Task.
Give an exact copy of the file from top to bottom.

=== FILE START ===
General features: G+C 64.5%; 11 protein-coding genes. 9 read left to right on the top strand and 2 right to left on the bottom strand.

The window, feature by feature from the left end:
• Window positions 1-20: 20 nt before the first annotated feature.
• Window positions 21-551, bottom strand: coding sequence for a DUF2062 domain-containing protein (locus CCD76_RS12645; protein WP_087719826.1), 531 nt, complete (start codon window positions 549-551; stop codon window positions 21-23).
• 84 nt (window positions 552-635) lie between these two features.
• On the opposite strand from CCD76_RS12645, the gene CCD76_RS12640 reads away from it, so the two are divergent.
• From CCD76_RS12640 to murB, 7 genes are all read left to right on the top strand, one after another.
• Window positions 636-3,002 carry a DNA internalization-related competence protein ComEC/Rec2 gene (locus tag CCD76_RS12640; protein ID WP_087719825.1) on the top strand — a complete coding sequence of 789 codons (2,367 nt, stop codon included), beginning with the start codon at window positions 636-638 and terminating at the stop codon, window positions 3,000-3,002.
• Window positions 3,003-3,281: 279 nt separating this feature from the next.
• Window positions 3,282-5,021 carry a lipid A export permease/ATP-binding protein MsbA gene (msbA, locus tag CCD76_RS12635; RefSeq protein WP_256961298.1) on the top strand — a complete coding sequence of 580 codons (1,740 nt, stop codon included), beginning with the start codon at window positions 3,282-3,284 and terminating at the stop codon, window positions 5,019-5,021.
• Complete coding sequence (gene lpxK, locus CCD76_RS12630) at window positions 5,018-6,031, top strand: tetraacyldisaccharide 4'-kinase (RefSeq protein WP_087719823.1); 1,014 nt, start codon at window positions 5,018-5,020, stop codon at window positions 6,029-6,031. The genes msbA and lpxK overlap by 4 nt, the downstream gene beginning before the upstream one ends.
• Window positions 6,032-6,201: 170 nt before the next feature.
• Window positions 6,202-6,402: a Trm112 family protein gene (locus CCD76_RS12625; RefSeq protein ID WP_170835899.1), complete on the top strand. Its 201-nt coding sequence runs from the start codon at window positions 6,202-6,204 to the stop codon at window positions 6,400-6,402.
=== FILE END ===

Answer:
General features: G+C 64.5%; 11 protein-coding genes. 9 read left to right on the top strand and 2 right to left on the bottom strand.

The window, feature by feature from the left end:
• Window positions 1-20: 20 nt before the first annotated feature.
• Window positions 21-551, bottom strand: coding sequence for a DUF2062 domain-containing protein (locus CCD76_RS12645; protein WP_087719826.1), 531 nt, complete (start codon window positions 549-551; stop codon window positions 21-23).
• 84 nt (window positions 552-635) lie between these two features.
• On the opposite strand from CCD76_RS12645, the gene CCD76_RS12640 reads away from it, so the two are divergent.
• From CCD76_RS12640 to murB, 7 genes are all read left to right on the top strand, one after another.
• Window positions 636-3,002 carry a DNA internalization-related competence protein ComEC/Rec2 gene (locus tag CCD76_RS12640; protein ID WP_087719825.1) on the top strand — a complete coding sequence of 789 codons (2,367 nt, stop codon included), beginning with the start codon at window positions 636-638 and terminating at the stop codon, window positions 3,000-3,002.
• Window positions 3,003-3,281: 279 nt separating this feature from the next.
• Window positions 3,282-5,021 carry a lipid A export permease/ATP-binding protein MsbA gene (msbA, locus tag CCD76_RS12635; RefSeq protein WP_256961298.1) on the top strand — a complete coding sequence of 580 codons (1,740 nt, stop codon included), beginning with the start codon at window positions 3,282-3,284 and terminating at the stop codon, window positions 5,019-5,021.
• Complete coding sequence (gene lpxK, locus CCD76_RS12630) at window positions 5,018-6,031, top strand: tetraacyldisaccharide 4'-kinase (RefSeq protein WP_087719823.1); 1,014 nt, start codon at window positions 5,018-5,020, stop codon at window positions 6,029-6,031. The genes msbA and lpxK overlap by 4 nt, the downstream gene beginning before the upstream one ends.
• Window positions 6,032-6,201: 170 nt before the next feature.
• Window positions 6,202-6,402: a Trm112 family protein gene (locus CCD76_RS12625; RefSeq protein ID WP_170835899.1), complete on the top strand. Its 201-nt coding sequence runs from the start codon at window positions 6,202-6,204 to the stop codon at window positions 6,400-6,402.